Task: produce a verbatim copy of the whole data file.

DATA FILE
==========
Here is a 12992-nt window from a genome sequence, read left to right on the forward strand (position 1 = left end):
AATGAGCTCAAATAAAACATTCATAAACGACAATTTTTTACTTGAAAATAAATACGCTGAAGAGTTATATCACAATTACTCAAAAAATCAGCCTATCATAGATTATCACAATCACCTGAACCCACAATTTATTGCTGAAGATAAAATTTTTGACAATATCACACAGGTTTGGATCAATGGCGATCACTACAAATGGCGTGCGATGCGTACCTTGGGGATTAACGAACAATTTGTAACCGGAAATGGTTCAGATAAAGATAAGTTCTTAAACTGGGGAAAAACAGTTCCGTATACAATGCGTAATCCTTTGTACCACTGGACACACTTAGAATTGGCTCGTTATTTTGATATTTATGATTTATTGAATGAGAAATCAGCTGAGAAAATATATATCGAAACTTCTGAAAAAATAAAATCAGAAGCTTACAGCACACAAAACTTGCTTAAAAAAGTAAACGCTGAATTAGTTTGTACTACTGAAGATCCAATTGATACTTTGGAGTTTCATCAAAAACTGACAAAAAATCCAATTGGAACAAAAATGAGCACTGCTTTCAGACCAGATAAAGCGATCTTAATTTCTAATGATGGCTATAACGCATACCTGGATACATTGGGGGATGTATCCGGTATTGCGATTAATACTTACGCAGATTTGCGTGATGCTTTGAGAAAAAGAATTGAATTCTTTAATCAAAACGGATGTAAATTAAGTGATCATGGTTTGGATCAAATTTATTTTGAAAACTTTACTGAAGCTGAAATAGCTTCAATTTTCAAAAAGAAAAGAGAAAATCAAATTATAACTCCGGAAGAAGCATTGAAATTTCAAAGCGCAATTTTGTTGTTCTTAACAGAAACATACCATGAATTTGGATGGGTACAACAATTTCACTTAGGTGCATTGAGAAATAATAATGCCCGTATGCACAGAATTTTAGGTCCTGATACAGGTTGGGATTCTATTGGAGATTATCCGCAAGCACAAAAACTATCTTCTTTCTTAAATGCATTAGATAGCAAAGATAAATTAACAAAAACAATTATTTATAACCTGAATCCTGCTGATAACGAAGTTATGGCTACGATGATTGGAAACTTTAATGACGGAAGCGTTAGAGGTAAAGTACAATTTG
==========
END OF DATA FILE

Here is a 12992-nt window from a genome sequence, read left to right on the forward strand (position 1 = left end):
AATGAGCTCAAATAAAACATTCATAAACGACAATTTTTTACTTGAAAATAAATACGCTGAAGAGTTATATCACAATTACTCAAAAAATCAGCCTATCATAGATTATCACAATCACCTGAACCCACAATTTATTGCTGAAGATAAAATTTTTGACAATATCACACAGGTTTGGATCAATGGCGATCACTACAAATGGCGTGCGATGCGTACCTTGGGGATTAACGAACAATTTGTAACCGGAAATGGTTCAGATAAAGATAAGTTCTTAAACTGGGGAAAAACAGTTCCGTATACAATGCGTAATCCTTTGTACCACTGGACACACTTAGAATTGGCTCGTTATTTTGATATTTATGATTTATTGAATGAGAAATCAGCTGAGAAAATATATATCGAAACTTCTGAAAAAATAAAATCAGAAGCTTACAGCACACAAAACTTGCTTAAAAAAGTAAACGCTGAATTAGTTTGTACTACTGAAGATCCAATTGATACTTTGGAGTTTCATCAAAAACTGACAAAAAATCCAATTGGAACAAAAATGAGCACTGCTTTCAGACCAGATAAAGCGATCTTAATTTCTAATGATGGCTATAACGCATACCTGGATACATTGGGGGATGTATCCGGTATTGCGATTAATACTTACGCAGATTTGCGTGATGCTTTGAGAAAAAGAATTGAATTCTTTAATCAAAACGGATGTAAATTAAGTGATCATGGTTTGGATCAAATTTATTTTGAAAACTTTACTGAAGCTGAAATAGCTTCAATTTTCAAAAAGAAAAGAGAAAATCAAATTATAACTCCGGAAGAAGCATTGAAATTTCAAAGCGCAATTTTGTTGTTCTTAACAGAAACATACCATGAATTTGGATGGGTACAACAATTTCACTTAGGTGCATTGAGAAATAATAATGCCCGTATGCACAGAATTTTAGGTCCTGATACAGGTTGGGATTCTATTGGAGATTATCCGCAAGCACAAAAACTATCTTCTTTCTTAAATGCATTAGATAGCAAAGATAAATTAACAAAAACAATTATTTATAACCTGAATCCTGCTGATAACGAAGTTATGGCTACGATGATTGGAAACTTTAATGACGGAAGCGTTAGAGGTAAAGTACAATTTG